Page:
The world’s leading maritime nations are leaning toward setting rules next week to cut the sulfur in oceangoing vessels’ fuel by more than 85% in 2020, people familiar with the matter say.
The rules are aimed at reducing the air pollution from burning high-sulfur fuel oil—a viscous refining byproduct—that health officials blame for respiratory and heart diseases. Shipping executives say it would cost around $40 billion for the industry to meet the new rules, with some of the outlays starting soon, during one of the sector’s worst-ever downturns.
The regulation also could catapult the price of cleaner-burning marine diesel fuel sharply higher if the deadline isn’t extended to 2025, giving fuel producers time to adjust, some shipping and energy executives say. Even at the later date, some ship operators say they doubt there would be enough of the fuel to supply the industry.
The International Maritime Organization, the United Nations’ shipping regulator, is scheduled to begin meetings in London on Monday where member countries will decide whether to require the change in 2020 or push out the deadline by five years.
“The IMO will seek a consensus decision and many major shipping nations have expressed their intention to adopt the 2020 deadline,” says one person involved in the matter. “But it’s one country-one vote and if objections are raised it will go to a vote. In that case, it will be close and can go either way.”
The regulator might choose to allow the rules to take effect gradually between 2020 and 2025 for certain ship types or geographical areas, or postpone a decision altogether.
“Effective enforcement measures are necessary in order to ensure real environmental progress as well as a level playing field for all shipping lines internationally,” said a spokesman for Maersk Line, the world’s biggest container carrier. “An IMO decision should reflect this.”
Ships contribute about 13% of the world’s total sulfur-dioxide emissions according to the IMO—much less than other industries like electricity production. The pollution from burning high-sulfur fuel causes respiratory ailments, and can aggravate existing heart disease, according to the World Health Organization.Implementing the rules in 2020 instead of 2025 would prevent thousands of premature deaths world-wide, health officials say.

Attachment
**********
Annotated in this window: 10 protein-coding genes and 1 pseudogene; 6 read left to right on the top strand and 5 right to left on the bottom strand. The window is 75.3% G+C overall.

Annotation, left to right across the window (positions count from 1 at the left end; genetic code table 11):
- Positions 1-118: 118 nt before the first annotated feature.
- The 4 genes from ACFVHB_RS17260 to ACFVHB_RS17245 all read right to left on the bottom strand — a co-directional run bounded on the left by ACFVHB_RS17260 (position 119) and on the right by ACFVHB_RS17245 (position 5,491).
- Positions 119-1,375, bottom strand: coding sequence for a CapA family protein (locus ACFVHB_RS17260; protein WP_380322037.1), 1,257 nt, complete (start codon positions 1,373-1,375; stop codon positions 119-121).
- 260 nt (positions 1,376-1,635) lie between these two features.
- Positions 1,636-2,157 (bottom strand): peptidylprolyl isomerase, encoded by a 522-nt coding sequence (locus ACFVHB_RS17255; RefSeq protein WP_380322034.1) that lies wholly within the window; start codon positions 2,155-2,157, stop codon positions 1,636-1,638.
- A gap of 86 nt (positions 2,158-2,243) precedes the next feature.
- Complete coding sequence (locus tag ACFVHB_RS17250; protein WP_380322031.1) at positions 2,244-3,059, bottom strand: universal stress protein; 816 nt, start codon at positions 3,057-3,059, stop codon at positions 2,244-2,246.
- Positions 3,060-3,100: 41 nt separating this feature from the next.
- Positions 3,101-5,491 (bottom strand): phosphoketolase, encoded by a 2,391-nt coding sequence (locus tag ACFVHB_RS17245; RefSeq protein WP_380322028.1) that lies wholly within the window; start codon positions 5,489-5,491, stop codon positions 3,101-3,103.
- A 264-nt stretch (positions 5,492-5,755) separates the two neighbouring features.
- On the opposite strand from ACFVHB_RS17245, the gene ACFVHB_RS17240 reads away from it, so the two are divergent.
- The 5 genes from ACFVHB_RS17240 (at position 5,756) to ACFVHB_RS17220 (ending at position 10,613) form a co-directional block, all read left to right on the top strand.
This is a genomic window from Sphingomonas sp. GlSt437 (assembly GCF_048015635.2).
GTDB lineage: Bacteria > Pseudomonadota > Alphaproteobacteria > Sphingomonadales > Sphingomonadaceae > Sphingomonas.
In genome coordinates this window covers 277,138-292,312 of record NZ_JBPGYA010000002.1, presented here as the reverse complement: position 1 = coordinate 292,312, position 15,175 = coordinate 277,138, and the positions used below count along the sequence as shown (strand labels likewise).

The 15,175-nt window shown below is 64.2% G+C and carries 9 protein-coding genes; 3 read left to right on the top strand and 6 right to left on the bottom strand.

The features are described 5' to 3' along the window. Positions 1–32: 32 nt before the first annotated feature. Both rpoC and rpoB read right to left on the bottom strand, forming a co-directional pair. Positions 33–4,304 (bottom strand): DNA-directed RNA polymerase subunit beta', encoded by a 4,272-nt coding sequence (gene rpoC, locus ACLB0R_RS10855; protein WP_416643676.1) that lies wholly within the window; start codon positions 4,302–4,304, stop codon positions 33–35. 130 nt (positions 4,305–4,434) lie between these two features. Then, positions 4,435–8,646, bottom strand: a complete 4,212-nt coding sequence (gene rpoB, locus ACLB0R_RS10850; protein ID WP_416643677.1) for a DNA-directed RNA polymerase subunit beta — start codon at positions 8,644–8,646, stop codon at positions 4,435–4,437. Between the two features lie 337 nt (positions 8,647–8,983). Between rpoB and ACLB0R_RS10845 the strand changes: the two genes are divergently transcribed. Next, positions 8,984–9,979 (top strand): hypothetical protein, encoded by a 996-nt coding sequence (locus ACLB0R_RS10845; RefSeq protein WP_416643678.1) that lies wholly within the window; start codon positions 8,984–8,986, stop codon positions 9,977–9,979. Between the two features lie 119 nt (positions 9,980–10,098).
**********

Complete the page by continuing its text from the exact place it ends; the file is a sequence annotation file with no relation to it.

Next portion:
But the change would be a blow to some refiners and the shipping industry. The rules would quash demand for fuel oil and increase consumption of cleaner-burning diesel.
If enacted in 2020, marine-diesel prices could surge as high as $1,000 a metric ton, said Gregg Schwartz, director of strategic development at fuel supplier Aegean Marine Petroleum Network Inc., at a September event in New York. “This shock will really crush an already beleaguered [shipping] industry.”
Marine gas oil, which is nearly identical to marine diesel and has a lower sulfur content than fuel oil, on Thursday cost $464.50 a metric ton in Singapore, according to pricing service S&P Global Platts. Fuel oil sold for $283.97 a ton.
Many of the IMO’s 171 member countries, 87 of which handle 96% of the world’s cargo, already are moving toward cutting sulfur emissions. These including some of the world’s biggest ship-owning nations such as Greece, China, Germany and the U.S. In much of the world, however, ships can use fuel with a sulfur content of up to 3.5%, more than 2,000 times the level allowed for cars on U.S. highways.
Earlier this year, China, which moves a third of the world’s containers, began requiring vessels calling at its largest two ports of Shanghai and Shenzhen to use low-sulfur fuel. European Union nations will limit by 2020 the sulfur content in marine fuel regardless of the IMO decision. Tighter sulfur limits have been imposed for ships sailing the English Channel, North Sea and Baltic Sea and those docking along the U.S. and Canadian coasts.
Asian shipping powerhouses like Japan and China haven’t raised any objections to the prospect of changes. But the change would affect about 70,000 ships and burden operators already reeling from one of the industry’s worst downturns.
Shipping operators have three options for complying with the new rules: Switch from sulfur-heavy fuel oil to more expensive diesel or a diesel-based blend, use ships that run on liquefied natural gas, or install scrubbers to existing ships to filter out sulfur.
All three promise to be expensive.
Sweden’s Stena Line, the EU’s largest ferry operator, serving Northern Europe’s low sulfur zone, in 2014 said it had to shed about 800 jobs, or 30% of its workforce to pay for required scrubbers that cost $5 million to $6 million a vessel.
Oil prices have fallen sharply in recent years, meaning a switch to pricier fuels could be less painful than before for operators. Many analysts reckon some shipping companies will meet the requirements by using new fuel blends that are untested in ships, rather than use straight marine diesel or gas oil.
The low-sulfur fuel blends “are basically not fit for purpose,” said Lars Robert Pedersen, deputy secretary-general for BIMCO, an industry group, representing ship operators. “We think that is a very, very serious problem.”
A study commissioned by the IMO this year found there would be a sufficient supply of cleaner fuels for a 2020 implementation. Royal Dutch Shell PLC and BP PLC also have said they can meet a shift in demand.
Source: Wall Street Journal